Source: City of Hope

The doctors at City of Hope immediately began searching their donor registry for bone marrow that would match Edmonds’ so he could get the stem cell transplant as soon as possible. 


Searching for the Perfect Stem Cells for Edmonds

But they didn’t just want to find the perfect bone marrow match; the doctors at City of Hope were also searching for the best possible match that contained a rare genetic mutation.

Digital illustration of DNA and cell mutations around it

Source: Freepik

The gene mutation, known by scientists as homozygous CCR5 delta 32 mutation, is completely resistant to almost every strain of HIV, but it is incredibly rare.


Only 1% of People on Earth Have This Gene Mutation

Only 1% of the planet’s population have this mutation, but doctors have been able to take the bone marrow from a few of the people with the mutation, transplant it into people living with HIV, and cure them of the otherwise incurable virus.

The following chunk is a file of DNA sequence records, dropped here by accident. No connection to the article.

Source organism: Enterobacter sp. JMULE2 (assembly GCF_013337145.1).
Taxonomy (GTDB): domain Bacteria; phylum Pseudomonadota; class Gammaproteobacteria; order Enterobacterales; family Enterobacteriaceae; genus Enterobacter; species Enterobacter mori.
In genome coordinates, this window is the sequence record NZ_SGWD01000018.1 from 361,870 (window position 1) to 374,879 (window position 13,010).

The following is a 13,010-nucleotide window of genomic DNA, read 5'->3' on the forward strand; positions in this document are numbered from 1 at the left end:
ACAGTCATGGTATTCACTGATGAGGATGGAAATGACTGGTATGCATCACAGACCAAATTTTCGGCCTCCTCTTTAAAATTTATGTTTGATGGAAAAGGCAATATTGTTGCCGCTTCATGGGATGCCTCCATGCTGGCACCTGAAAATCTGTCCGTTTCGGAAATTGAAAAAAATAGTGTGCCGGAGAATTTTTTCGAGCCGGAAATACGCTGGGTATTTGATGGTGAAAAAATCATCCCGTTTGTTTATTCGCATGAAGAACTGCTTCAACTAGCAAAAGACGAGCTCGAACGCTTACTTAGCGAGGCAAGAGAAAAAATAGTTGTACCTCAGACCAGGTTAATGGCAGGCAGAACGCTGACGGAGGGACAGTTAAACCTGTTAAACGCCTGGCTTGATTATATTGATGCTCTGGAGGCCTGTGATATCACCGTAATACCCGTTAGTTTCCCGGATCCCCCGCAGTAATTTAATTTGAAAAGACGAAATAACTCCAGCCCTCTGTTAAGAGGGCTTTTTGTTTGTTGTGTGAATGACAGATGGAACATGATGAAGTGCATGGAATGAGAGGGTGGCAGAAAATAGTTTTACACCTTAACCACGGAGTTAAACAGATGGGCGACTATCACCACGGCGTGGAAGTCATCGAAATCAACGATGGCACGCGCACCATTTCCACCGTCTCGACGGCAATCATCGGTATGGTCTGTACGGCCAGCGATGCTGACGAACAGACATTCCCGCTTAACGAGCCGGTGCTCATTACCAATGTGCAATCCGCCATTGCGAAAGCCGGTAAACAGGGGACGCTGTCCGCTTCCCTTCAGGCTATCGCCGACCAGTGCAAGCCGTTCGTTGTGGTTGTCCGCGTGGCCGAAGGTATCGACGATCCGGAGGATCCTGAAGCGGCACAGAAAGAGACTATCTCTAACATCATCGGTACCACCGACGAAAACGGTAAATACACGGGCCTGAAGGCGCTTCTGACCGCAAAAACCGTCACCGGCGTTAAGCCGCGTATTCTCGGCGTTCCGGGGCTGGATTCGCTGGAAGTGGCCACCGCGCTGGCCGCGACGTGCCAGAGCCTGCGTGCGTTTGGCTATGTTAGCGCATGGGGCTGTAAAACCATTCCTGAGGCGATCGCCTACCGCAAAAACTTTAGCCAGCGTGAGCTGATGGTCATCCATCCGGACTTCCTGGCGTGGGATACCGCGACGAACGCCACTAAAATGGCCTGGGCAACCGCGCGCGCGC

Bone marrow removal by a doctor form the patient’s spine

Source: Wikipedia

However, this tactic had only successfully been implemented four times, until Paul Edmonds. City of Hope was actually able to find a donor match with the gene mutation for Edmonds, and the transplant went better than anyone could have hoped. 


Edmonds Came Out of the Transplant a New Man

Edmonds told USA Today, “I didn’t have to think at all (about) whether I wanted to move forward to get a bone marrow transplant. It was that or death.”

Paul Edmonds smiling at the camera during an interview with Raif Derrazi

Source: @RaifDerrazi/YouTube